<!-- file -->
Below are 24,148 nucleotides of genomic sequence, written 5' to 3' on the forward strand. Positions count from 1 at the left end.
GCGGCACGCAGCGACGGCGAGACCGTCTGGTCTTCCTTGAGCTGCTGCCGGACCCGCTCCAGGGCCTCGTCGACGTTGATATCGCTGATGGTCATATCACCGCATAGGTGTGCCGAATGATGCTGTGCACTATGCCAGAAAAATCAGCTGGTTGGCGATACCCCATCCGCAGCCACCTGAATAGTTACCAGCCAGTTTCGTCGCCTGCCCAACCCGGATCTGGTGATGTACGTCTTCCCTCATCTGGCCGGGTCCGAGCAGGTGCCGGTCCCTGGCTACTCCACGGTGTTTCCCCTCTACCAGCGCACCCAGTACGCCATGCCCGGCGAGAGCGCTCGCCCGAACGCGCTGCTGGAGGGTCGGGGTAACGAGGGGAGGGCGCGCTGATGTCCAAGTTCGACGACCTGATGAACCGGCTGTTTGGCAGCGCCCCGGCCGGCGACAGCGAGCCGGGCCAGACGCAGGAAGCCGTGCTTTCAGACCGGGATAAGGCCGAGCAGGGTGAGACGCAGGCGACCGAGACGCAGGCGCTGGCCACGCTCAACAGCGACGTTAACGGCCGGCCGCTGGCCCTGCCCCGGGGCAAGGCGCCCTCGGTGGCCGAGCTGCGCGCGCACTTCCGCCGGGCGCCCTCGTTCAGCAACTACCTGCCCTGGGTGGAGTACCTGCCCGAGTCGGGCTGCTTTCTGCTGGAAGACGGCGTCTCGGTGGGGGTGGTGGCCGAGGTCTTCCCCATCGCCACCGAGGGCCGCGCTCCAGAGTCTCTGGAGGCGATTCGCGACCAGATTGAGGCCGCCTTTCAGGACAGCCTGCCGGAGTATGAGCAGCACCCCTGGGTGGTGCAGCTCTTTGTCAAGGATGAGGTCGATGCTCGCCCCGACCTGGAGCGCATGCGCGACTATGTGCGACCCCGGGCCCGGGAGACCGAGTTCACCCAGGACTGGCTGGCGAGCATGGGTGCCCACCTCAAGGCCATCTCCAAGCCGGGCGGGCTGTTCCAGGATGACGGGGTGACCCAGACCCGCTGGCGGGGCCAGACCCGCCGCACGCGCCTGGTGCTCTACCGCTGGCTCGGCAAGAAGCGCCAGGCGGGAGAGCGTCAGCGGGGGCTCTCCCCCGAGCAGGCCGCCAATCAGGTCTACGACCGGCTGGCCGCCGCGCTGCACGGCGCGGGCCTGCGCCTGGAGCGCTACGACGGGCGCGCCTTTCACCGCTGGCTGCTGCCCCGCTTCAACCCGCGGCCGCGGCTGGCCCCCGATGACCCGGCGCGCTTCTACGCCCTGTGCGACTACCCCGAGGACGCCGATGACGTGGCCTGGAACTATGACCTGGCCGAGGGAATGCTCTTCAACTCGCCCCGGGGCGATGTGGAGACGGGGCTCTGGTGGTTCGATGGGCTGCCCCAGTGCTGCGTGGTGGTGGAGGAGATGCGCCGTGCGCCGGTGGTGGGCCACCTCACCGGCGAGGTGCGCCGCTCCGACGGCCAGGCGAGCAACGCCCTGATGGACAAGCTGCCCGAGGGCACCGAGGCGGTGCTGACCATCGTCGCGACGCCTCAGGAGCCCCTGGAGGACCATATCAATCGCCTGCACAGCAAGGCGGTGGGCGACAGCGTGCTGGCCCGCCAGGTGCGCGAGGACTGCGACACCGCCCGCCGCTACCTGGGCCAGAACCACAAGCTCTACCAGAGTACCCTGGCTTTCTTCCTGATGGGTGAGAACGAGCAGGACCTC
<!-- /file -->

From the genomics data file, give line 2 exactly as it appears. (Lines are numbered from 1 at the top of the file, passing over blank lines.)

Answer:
GCGGCACGCAGCGACGGCGAGACCGTCTGGTCTTCCTTGAGCTGCTGCCGGACCCGCTCCAGGGCCTCGTCGACGTTGATATCGCTGATGGTCATATCACCGCATAGGTGTGCCGAATGATGCTGTGCACTATGCCAGAAAAATCAGCTGGTTGGCGATACCCCATCCGCAGCCACCTGAATAGTTACCAGCCAGTTTCGTCGCCTGCCCAACCCGGATCTGGTGATGTACGTCTTCCCTCATCTGGCCGGGTCCGAGCAGGTGCCGGTCCCTGGCTACTCCACGGTGTTTCCCCTCTACCAGCGCACCCAGTACGCCATGCCCGGCGAGAGCGCTCGCCCGAACGCGCTGCTGGAGGGTCGGGGTAACGAGGGGAGGGCGCGCTGATGTCCAAGTTCGACGACCTGATGAACCGGCTGTTTGGCAGCGCCCCGGCCGGCGACAGCGAGCCGGGCCAGACGCAGGAAGCCGTGCTTTCAGACCGGGATAAGGCCGAGCAGGGTGAGACGCAGGCGACCGAGACGCAGGCGCTGGCCACGCTCAACAGCGACGTTAACGGCCGGCCGCTGGCCCTGCCCCGGGGCAAGGCGCCCTCGGTGGCCGAGCTGCGCGCGCACTTCCGCCGGGCGCCCTCGTTCAGCAACTACCTGCCCTGGGTGGAGTACCTGCCCGAGTCGGGCTGCTTTCTGCTGGAAGACGGCGTCTCGGTGGGGGTGGTGGCCGAGGTCTTCCCCATCGCCACCGAGGGCCGCGCTCCAGAGTCTCTGGAGGCGATTCGCGACCAGATTGAGGCCGCCTTTCAGGACAGCCTGCCGGAGTATGAGCAGCACCCCTGGGTGGTGCAGCTCTTTGTCAAGGATGAGGTCGATGCTCGCCCCGACCTGGAGCGCATGCGCGACTATGTGCGACCCCGGGCCCGGGAGACCGAGTTCACCCAGGACTGGCTGGCGAGCATGGGTGCCCACCTCAAGGCCATCTCCAAGCCGGGCGGGCTGTTCCAGGATGACGGGGTGACCCAGACCCGCTGGCGGGGCCAGACCCGCCGCACGCGCCTGGTGCTCTACCGCTGGCTCGGCAAGAAGCGCCAGGCGGGAGAGCGTCAGCGGGGGCTCTCCCCCGAGCAGGCCGCCAATCAGGTCTACGACCGGCTGGCCGCCGCGCTGCACGGCGCGGGCCTGCGCCTGGAGCGCTACGACGGGCGCGCCTTTCACCGCTGGCTGCTGCCCCGCTTCAACCCGCGGCCGCGGCTGGCCCCCGATGACCCGGCGCGCTTCTACGCCCTGTGCGACTACCCCGAGGACGCCGATGACGTGGCCTGGAACTATGACCTGGCCGAGGGAATGCTCTTCAACTCGCCCCGGGGCGATGTGGAGACGGGGCTCTGGTGGTTCGATGGGCTGCCCCAGTGCTGCGTGGTGGTGGAGGAGATGCGCCGTGCGCCGGTGGTGGGCCACCTCACCGGCGAGGTGCGCCGCTCCGACGGCCAGGCGAGCAACGCCCTGATGGACAAGCTGCCCGAGGGCACCGAGGCGGTGCTGACCATCGTCGCGACGCCTCAGGAGCCCCTGGAGGACCATATCAATCGCCTGCACAGCAAGGCGGTGGGCGACAGCGTGCTGGCCCGCCAGGTGCGCGAGGACTGCGACACCGCCCGCCGCTACCTGGGCCAGAACCACAAGCTCTACCAGAGTACCCTGGCTTTCTTCCTGATGGGTGAGAACGAGCAGGACCTC